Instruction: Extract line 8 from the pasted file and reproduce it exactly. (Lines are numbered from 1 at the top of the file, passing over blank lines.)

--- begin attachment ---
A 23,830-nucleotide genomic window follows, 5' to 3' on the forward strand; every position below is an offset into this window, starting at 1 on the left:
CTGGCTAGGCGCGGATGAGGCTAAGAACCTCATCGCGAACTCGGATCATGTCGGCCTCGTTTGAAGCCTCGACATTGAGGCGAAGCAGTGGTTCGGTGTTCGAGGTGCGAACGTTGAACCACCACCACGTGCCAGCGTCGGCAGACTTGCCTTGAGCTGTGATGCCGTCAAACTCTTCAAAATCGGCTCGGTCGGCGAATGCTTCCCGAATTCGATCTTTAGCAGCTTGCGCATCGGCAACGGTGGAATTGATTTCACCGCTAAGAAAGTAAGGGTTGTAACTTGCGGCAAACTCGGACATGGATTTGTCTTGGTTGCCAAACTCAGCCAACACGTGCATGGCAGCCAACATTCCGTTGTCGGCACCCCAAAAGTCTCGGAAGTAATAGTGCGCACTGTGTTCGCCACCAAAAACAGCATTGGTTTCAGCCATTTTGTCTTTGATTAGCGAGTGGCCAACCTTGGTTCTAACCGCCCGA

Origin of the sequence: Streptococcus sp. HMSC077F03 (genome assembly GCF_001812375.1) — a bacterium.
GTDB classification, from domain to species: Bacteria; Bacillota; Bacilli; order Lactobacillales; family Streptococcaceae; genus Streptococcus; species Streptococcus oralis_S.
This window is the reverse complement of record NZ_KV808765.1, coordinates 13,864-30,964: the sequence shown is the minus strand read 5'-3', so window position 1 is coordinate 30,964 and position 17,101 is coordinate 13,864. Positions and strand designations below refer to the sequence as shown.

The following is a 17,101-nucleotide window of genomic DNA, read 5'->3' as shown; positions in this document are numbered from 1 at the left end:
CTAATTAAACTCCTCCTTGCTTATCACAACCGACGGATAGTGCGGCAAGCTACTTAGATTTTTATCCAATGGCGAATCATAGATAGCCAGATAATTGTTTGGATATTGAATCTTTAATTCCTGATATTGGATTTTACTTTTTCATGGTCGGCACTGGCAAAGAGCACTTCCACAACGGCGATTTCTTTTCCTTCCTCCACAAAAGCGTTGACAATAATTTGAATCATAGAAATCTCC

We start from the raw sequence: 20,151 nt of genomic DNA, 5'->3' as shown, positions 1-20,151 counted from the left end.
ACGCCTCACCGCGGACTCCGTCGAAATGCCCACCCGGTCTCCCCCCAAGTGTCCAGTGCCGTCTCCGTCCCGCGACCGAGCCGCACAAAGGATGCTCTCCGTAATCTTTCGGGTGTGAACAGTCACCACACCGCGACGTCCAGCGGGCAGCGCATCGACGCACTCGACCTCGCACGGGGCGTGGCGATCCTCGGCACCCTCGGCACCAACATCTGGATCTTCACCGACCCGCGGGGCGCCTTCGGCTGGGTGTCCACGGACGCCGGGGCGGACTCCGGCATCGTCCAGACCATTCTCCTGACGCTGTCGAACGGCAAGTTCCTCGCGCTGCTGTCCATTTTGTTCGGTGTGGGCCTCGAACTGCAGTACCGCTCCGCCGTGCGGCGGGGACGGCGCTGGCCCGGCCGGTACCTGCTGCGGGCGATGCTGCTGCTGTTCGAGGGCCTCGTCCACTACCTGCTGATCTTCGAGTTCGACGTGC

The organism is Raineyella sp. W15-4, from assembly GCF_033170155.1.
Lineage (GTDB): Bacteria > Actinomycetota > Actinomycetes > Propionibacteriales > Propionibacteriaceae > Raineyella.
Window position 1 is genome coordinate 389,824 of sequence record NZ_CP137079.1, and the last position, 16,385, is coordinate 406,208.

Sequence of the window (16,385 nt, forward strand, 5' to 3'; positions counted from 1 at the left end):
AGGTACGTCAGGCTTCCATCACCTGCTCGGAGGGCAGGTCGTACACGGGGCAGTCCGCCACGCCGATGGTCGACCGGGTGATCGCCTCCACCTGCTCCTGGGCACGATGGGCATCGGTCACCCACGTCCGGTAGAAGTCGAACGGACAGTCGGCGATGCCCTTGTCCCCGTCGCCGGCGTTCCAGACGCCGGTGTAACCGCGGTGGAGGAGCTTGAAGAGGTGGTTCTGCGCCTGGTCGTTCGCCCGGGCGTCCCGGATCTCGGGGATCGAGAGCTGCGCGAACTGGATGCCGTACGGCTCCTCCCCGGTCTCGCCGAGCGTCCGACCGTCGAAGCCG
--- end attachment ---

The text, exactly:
We start from the raw sequence: 20,151 nt of genomic DNA, 5'->3' as shown, positions 1-20,151 counted from the left end.